3 posts • Page 1 of 1
Currently I have dropped a 16V bigport with ST ITBs run by an aftermarket ECU into my car. Now before I take it to get mapped, there is a possibility of some 260/252 cams & Smallport Pistons I could get hold of. Is this going to see some gains and worth the trouble?
You would definitely see some gains with the new cams. Are the smallport pistons any different than the bigport ones? You might as well wait to get it tuned until you figure out what mods you want to do. Tuning isn't cheap.
Max2503 wrote: Is this going to see some gains and worth the trouble?
To change to smallport pistons you would need to have con rods that take a 20mm
piston pin. Early 3-rib bigport engines have 19mm piston pins so that will be your
first problem. Smallport cranks have a larger bigend journal, so it is not just a
question of installing smallport pistons and rods.
Second issue is the wisdom of installing secondhand pistons (I'm guessing that you
are talking about used pistons and not new pistons) into a used engine. The problem
with fitting used parts is that unless you measure everything very carefully, the result
may not be good, as you can end up well over the factory wear tolerances. You can't
tighten up bore tolerances to suit worn pistons. So when rebuilding an engine the
usual procedure is to bore the block to the first oversize and fit oversize pistons.
Never the less, more compression is always good and the smallport engine has a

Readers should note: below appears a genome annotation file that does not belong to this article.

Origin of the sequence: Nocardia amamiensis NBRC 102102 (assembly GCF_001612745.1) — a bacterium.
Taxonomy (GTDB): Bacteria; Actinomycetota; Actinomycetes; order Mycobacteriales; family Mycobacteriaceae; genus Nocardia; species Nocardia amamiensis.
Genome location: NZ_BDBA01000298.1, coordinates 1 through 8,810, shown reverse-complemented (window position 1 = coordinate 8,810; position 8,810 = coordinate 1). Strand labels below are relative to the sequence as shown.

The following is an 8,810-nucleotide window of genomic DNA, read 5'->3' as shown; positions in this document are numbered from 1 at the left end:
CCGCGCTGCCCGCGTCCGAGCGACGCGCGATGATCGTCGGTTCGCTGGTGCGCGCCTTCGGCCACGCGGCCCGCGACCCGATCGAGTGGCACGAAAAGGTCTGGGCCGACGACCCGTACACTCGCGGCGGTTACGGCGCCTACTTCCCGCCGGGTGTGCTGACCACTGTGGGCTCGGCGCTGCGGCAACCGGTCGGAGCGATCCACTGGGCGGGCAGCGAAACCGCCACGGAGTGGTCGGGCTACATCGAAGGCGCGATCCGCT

nominal compression ratio of 10.3:1 which is a nice step up from the stock bigport.
If you do figure out a way to raise the compression then those cams will give you
a modest improvement across the rev range. You will need to check valve clearances
and re-shim where necessary. If you stay with the factory bigport the engine will run
a little better with those cams, but the result will be barely noticable on the street.
I'd suggest that you think seriously about where you want to finish up with your build,
and decide if you want to try making random parts work, or if you want to get your
car driving with what you've got, and put the money towards a full rebuild with new
parts a bit further down the track. With an aftermarket ECU I'd recommend cams
with at least 272 duration and some decent lift, but again, I don't know if you have
to meet smog requirements.
Maybe some of the above will help you to decide if it is worth it
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